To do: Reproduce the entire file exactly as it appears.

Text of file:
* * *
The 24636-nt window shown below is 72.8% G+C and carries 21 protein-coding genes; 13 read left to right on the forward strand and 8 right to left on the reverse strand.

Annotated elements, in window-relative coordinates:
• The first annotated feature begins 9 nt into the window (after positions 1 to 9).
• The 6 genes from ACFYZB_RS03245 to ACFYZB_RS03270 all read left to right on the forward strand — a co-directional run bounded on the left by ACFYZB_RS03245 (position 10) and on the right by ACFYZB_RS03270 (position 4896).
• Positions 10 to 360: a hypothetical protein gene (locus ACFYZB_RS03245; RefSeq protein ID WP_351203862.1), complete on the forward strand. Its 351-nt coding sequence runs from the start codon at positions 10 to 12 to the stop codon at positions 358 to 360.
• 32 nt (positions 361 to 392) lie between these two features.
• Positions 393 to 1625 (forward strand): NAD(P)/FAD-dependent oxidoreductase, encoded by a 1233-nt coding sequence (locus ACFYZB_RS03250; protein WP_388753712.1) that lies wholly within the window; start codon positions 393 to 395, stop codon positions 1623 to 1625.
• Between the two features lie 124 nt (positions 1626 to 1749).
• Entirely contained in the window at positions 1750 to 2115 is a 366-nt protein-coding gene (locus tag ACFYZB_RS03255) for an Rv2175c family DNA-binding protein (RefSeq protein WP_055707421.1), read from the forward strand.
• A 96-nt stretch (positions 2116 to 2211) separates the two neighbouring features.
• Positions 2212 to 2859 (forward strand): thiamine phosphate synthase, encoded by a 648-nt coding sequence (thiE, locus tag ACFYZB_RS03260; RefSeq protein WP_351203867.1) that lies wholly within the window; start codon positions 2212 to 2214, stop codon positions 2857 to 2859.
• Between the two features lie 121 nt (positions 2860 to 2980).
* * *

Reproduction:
The 24636-nt window shown below is 72.8% G+C and carries 21 protein-coding genes; 13 read left to right on the forward strand and 8 right to left on the reverse strand.

Annotated elements, in window-relative coordinates:
• The first annotated feature begins 9 nt into the window (after positions 1 to 9).
• The 6 genes from ACFYZB_RS03245 to ACFYZB_RS03270 all read left to right on the forward strand — a co-directional run bounded on the left by ACFYZB_RS03245 (position 10) and on the right by ACFYZB_RS03270 (position 4896).
• Positions 10 to 360: a hypothetical protein gene (locus ACFYZB_RS03245; RefSeq protein ID WP_351203862.1), complete on the forward strand. Its 351-nt coding sequence runs from the start codon at positions 10 to 12 to the stop codon at positions 358 to 360.
• 32 nt (positions 361 to 392) lie between these two features.
• Positions 393 to 1625 (forward strand): NAD(P)/FAD-dependent oxidoreductase, encoded by a 1233-nt coding sequence (locus ACFYZB_RS03250; protein WP_388753712.1) that lies wholly within the window; start codon positions 393 to 395, stop codon positions 1623 to 1625.
• Between the two features lie 124 nt (positions 1626 to 1749).
• Entirely contained in the window at positions 1750 to 2115 is a 366-nt protein-coding gene (locus tag ACFYZB_RS03255) for an Rv2175c family DNA-binding protein (RefSeq protein WP_055707421.1), read from the forward strand.
• A 96-nt stretch (positions 2116 to 2211) separates the two neighbouring features.
• Positions 2212 to 2859 (forward strand): thiamine phosphate synthase, encoded by a 648-nt coding sequence (thiE, locus tag ACFYZB_RS03260; RefSeq protein WP_351203867.1) that lies wholly within the window; start codon positions 2212 to 2214, stop codon positions 2857 to 2859.
• Between the two features lie 121 nt (positions 2860 to 2980).